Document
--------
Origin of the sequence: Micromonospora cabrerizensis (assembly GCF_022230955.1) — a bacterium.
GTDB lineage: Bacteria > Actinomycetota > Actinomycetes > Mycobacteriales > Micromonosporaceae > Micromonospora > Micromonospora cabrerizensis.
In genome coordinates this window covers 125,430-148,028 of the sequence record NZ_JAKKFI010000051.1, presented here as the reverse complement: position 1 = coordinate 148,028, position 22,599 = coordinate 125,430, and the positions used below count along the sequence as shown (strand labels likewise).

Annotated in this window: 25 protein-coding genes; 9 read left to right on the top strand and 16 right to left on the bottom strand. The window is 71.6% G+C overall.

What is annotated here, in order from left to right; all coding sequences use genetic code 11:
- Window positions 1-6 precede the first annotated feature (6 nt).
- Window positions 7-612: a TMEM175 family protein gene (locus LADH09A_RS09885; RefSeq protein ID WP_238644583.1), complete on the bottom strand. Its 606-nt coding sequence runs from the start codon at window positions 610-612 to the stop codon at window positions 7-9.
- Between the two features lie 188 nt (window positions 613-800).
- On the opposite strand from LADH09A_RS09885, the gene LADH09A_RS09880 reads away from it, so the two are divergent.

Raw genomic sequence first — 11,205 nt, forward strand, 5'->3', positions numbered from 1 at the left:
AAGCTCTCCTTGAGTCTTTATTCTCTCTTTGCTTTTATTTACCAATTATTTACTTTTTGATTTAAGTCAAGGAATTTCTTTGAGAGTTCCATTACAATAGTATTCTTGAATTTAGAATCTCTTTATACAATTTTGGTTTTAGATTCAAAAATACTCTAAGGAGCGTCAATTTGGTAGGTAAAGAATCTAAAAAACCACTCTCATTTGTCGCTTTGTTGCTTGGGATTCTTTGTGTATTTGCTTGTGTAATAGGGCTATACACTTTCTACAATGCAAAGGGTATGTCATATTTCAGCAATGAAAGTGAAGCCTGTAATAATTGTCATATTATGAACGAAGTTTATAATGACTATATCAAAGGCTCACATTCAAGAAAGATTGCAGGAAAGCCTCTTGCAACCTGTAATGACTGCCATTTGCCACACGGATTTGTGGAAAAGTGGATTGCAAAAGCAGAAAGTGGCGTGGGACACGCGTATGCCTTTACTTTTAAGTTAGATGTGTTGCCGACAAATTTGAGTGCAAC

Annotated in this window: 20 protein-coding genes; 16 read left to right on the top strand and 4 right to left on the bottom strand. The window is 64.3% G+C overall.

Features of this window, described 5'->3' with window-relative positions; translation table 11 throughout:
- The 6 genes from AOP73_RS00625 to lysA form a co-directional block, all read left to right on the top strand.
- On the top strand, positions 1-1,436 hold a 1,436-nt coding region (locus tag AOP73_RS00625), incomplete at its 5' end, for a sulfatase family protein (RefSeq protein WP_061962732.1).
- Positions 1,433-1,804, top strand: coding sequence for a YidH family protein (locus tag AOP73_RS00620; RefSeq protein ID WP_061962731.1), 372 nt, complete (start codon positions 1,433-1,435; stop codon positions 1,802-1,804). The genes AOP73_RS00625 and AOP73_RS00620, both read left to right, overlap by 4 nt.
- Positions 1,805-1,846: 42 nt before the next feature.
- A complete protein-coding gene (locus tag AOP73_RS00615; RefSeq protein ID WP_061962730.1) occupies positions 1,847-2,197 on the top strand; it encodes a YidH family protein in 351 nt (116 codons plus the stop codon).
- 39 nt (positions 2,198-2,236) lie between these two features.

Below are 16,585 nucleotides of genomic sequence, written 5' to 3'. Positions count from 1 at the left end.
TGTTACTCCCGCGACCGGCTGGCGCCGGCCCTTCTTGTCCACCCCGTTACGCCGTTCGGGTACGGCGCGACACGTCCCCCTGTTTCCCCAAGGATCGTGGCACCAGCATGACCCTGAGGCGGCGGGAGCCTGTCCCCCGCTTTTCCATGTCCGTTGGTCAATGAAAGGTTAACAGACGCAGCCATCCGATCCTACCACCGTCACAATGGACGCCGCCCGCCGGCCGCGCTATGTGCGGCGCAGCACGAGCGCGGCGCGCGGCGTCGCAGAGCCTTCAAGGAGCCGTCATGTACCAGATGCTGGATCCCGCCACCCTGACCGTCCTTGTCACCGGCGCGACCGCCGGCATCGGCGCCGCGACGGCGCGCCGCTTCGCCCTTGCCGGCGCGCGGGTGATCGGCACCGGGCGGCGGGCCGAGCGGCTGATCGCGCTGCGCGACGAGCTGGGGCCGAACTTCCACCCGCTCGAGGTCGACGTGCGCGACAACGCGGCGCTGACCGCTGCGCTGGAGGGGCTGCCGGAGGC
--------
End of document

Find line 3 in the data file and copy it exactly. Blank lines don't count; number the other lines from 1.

In genome coordinates this window covers 125,430-148,028 of the sequence record NZ_JAKKFI010000051.1, presented here as the reverse complement: position 1 = coordinate 148,028, position 22,599 = coordinate 125,430, and the positions used below count along the sequence as shown (strand labels likewise).